The OTC’s workforce was made up mostly of unskilled former rebel fighters. OTC security forces comprised mainly of militiamen under the command of former rebel commanders. For example, the company recruited as its Chief of Security General Roland Duo, a former rebel commander that fought for Taylor and maintained a strong role in Taylor’s security apparatus after his election.1515. “Taylor-made: The Pivotal Role of Liberia’s Forests and Flag of Convenience in Regional Conflict,” Global Witness, September 2001, accessed June 8, 2017, https://www.globalwitness.org/sites/default/files/pdfs/taylormade2.pdf. The company’s security forces were accused of abuses ranging from beatings to arbitrary arrest, detention and sexual exploitation.1616. “Logging-off: How the Liberian Timber Industry Fuels Liberia’s Humanitarian Disaster and Threatens Sierra Leone,” Global Witness, September 2001, accessed June 8, 2017, https://www.globalwitness.org/en/archive/logging/. These rebel commanders and militiamen, supported by the OTC, continued fighting on behalf of Taylor when other rebel groups launched renewed attacks in an effort to oust Taylor.
Other logging companies also supported militia commanders that were accused of massacres and other human rights abuses. In one documented instance, UN investigators uncovered a mass grave in Southeastern Liberia holding the remains of about 200 victims of a massacre allegedly committed by forces under the command of a General William Sumo, who served as the Maryland Wood Processing Industries Chief of Security.1717. “Truth and Reconciliation Commission, Volume Three: Appendices, Title III: Economic Crimes and the Conflict, Exploitation and Abuse,” Republic of Liberia, 2009, accessed June 8, 2017, http://trcofliberia.org/resources/reports/final/volume-three-3_layout-1.pdf. A Lebanese businessman, Abbas Fawaz, owned the Maryland Wood Processing Industries.1818. “UN Panel of Experts on Liberia Report (S/2001/1015),” UN Security Council, October 26, 2001, accessed June 8, 2017, http://reliefweb.int/sites/reliefweb.int/files/resources/8694267033022D9FC1256AFC004A8DA2-unsc-lib-26oct.pdf.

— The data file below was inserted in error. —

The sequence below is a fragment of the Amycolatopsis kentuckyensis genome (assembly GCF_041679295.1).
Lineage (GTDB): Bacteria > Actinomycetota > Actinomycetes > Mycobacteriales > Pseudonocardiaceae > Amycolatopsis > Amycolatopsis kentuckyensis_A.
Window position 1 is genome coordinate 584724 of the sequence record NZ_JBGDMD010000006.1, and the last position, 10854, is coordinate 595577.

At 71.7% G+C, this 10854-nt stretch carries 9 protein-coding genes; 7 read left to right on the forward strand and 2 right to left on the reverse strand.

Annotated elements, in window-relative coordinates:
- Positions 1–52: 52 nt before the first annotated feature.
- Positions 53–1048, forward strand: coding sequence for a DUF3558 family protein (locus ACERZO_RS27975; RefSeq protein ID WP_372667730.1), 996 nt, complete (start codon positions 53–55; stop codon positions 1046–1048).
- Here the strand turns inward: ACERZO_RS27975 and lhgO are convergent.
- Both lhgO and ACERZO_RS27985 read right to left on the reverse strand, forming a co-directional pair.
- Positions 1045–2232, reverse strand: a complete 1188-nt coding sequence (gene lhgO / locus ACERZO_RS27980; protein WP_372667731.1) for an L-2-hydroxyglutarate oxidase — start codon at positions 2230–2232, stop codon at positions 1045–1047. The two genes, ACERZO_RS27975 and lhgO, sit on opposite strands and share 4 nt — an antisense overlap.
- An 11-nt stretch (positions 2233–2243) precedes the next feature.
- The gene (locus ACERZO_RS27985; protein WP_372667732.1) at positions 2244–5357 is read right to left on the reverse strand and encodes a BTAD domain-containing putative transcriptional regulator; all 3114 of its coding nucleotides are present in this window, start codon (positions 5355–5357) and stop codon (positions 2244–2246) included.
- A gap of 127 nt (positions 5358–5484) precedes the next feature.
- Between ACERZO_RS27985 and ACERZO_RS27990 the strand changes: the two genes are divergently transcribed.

The logging companies did not only provide support to rebel commanders and militias that committed human rights abuses, they also paid for arms imports to Liberia in violation of UN arms embargo and mercenaries supporting Charles Taylor’s military adventurism in the region. For example, documents presented by an OTC representative to a panel investigating logging companies in 2004 revealed that the company had transferred large sums of monies on behalf of the government of Liberia to individuals listed as mercenaries and arms dealers in various UN reports on Liberia. The UN Panel of Experts on Liberia previously reported on these payments in 2003.1919. “S/2003/498,” 2003, 38.